In America, the population aged 65 and older is expected to double by 2030. At that rate, this group is projected to comprise 20 percent of the population while utilizing 50 percent of the nation’s health care resources.

This tremendous increase in the proportion of older adults in America has led to increased research in all areas of aging, and The University of Alabama has emerged as one of the nation’s leaders for applied research on aging.

Our Mission

The mission of The Alabama Research Institute on Aging (ARIA) is to develop new knowledge, test new interventions, and disseminate information related to mental health and aging. Through applied interdisciplinary research, ARIA promotes improved quality of life for older adults.

Faculty and students from the College of Arts and Sciences, the School of Social Work, the Capstone College of  Nursing, the Culverhouse College of Commerce and Business Administration, the College of Engineering, the College of Human Environmental Sciences, and the College of Community Health Sciences are involved with ARIA.

Research Areas

Research projects currently span ARIA’s three focus areas:

I. Biology/Gerosciences

  • Current theme in geroscience: understanding how common mechanisms governing aging might underlie the occurrence and pathology of diverse chronic diseases
  • Our goal: promote collaboration among UA researchers who study diseases that have an aging component, to identify commonalities.
    • Nutritional & dietary patterns
    • Toxic exposures
    • Epigenetics
    • Resilience
    • Stress

II. Behavioral Health

  • Goals: Collaborative group of multidisciplinary researchers with an interest in behavioral health
  • Members: Engaged in multiple diverse projects focused on older adults. Some examples of ongoing member and collective Projects:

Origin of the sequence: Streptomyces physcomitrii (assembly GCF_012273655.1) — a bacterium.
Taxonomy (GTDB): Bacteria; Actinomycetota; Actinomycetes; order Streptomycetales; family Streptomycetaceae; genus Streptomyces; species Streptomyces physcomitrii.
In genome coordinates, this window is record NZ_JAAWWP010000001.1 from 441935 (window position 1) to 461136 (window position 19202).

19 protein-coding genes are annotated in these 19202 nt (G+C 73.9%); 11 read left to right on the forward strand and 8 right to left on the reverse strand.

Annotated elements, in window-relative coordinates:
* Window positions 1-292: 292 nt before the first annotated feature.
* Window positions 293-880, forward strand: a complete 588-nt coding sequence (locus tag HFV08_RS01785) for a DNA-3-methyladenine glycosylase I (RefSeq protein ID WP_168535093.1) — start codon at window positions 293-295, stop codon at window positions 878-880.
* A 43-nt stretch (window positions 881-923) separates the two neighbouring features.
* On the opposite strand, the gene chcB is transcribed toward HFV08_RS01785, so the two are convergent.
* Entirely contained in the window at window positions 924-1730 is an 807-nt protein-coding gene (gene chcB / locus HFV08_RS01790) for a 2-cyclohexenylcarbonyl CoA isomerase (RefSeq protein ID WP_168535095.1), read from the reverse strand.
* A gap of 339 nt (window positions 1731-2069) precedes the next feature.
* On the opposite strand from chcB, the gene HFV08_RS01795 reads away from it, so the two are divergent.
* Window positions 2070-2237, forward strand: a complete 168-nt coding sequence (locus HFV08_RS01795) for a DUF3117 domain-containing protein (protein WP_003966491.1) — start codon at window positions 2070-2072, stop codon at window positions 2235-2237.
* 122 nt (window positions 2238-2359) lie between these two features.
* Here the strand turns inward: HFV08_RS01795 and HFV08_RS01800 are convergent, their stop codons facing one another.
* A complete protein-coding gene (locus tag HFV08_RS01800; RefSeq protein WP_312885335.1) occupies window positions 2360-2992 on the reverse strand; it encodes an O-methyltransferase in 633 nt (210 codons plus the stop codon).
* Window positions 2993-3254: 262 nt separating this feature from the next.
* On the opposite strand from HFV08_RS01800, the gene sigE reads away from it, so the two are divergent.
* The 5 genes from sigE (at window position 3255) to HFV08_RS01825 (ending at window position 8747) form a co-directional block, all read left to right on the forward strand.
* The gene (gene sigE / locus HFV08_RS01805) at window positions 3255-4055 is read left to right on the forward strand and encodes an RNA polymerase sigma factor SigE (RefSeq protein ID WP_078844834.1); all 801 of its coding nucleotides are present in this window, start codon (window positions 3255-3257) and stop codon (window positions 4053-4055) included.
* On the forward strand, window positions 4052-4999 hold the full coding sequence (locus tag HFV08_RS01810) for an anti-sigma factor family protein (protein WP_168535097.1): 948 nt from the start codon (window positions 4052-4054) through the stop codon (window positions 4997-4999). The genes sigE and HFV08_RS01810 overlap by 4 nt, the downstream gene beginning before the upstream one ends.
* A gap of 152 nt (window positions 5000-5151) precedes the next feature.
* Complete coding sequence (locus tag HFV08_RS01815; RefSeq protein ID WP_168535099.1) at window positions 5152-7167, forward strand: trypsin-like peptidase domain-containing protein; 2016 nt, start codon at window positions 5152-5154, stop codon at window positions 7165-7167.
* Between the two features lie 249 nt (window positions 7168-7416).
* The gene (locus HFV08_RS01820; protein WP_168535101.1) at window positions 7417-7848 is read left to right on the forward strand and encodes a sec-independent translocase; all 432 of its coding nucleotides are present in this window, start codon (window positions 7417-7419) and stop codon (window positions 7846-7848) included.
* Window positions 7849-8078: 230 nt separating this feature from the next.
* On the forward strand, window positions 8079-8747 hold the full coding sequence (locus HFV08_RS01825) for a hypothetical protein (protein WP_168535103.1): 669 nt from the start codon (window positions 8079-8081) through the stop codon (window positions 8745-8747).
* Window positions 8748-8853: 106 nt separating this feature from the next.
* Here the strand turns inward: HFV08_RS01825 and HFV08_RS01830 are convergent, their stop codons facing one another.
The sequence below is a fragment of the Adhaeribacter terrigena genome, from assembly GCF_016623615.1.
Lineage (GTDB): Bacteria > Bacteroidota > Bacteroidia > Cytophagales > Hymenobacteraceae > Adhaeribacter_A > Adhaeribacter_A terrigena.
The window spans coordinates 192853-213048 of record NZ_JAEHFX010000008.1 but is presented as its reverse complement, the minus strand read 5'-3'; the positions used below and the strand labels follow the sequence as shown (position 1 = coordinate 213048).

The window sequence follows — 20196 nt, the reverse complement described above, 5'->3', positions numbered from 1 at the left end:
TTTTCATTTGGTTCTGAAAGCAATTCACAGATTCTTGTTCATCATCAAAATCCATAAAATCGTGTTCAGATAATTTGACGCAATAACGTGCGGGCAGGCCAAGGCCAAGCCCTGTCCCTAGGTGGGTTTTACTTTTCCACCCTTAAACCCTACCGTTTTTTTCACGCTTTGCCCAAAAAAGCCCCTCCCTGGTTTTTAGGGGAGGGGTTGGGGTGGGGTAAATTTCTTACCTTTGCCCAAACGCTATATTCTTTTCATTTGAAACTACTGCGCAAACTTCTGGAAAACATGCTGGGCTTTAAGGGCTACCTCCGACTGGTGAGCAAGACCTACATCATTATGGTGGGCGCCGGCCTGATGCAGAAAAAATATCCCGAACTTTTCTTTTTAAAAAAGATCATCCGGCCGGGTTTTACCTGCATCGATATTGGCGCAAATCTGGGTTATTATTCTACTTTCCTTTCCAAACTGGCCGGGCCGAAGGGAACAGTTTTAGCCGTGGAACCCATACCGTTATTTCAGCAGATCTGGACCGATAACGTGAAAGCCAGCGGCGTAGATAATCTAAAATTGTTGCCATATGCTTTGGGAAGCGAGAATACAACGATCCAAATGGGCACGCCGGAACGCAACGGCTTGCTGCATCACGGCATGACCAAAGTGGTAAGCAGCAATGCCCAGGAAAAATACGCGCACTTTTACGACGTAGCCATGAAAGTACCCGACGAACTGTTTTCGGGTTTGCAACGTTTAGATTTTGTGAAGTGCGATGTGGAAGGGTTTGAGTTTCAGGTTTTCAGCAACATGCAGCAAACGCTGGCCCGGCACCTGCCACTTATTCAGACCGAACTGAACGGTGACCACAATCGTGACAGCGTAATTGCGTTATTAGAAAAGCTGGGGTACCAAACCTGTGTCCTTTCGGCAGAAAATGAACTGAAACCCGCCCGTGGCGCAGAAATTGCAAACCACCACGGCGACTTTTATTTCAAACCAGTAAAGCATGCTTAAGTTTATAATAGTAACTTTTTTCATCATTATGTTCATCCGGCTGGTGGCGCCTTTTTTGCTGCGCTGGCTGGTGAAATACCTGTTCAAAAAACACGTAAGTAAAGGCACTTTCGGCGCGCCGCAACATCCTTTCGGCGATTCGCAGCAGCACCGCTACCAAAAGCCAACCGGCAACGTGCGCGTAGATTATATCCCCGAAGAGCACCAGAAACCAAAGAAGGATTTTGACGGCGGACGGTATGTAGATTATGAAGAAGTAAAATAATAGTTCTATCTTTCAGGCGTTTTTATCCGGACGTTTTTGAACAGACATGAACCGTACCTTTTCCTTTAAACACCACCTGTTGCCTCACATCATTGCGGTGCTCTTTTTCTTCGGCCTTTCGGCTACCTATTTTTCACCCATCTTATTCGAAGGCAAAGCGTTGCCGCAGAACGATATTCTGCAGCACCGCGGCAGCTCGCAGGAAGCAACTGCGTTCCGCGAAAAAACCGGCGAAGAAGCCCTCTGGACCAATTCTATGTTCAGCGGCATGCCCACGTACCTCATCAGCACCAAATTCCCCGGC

• Manuscript for a Community Health Worker (Hearing Health Coach) Training program to assist older adults with hearing loss in rural communities.
    • Developing an NIH R01 application: implementation of an interprofessional model to assist adults with hearing loss in rural communities.
    • PCORI Funded Project SOAR–Published Environmental Justice Paper with 2 additional manuscripts in preparation.
    • Preliminary data focused on colorectal cancer knowledge, and screening is being collected from 5 rural communities and will be included in an upcoming funding proposal submission.
    • Numerous UMC Geriatrics Clinic-focused manuscripts are under review or in preparation.

III. Falls Prevention

  • Goals
    • Identify areas of synergy across a multidisciplinary group of researchers with interest in falls research defined broadly
  • Members
    • Members represent work in: falls and diabetes; falls-prevention technology; falls and walker use; falls and health care team functioning; falls and epidemiology
  • Actions
    • Recently completed secondary data analysis using a large publicly available dataset
    • Meet monthly for brainstorming and action item check-ins
    • Workshopping potential grant proposals in areas of overlap such as diabetes and falls, co-design and falls technology)
    • Preliminary data for grant proposals: members of group partnering with University Medical Center for a retrospective chart review that will yield preliminary data for a grant proposal

All of these focus areas are represented by ongoing or recently completed research projects funded by the National Institutes of Health, including the National Institute on Aging and the National Institute of Nursing Research; the Agency of Healthcare Research and Quality; the United States Department of Veterans Affairs; and national aging research funding agencies such as the Retirement Research Foundation, the Alzheimer’s Association of America, and the John A. Hartford Foundation.

Learn More

Learn about our organizational structure, or visit the faculty and staff directory for a list of core faculty.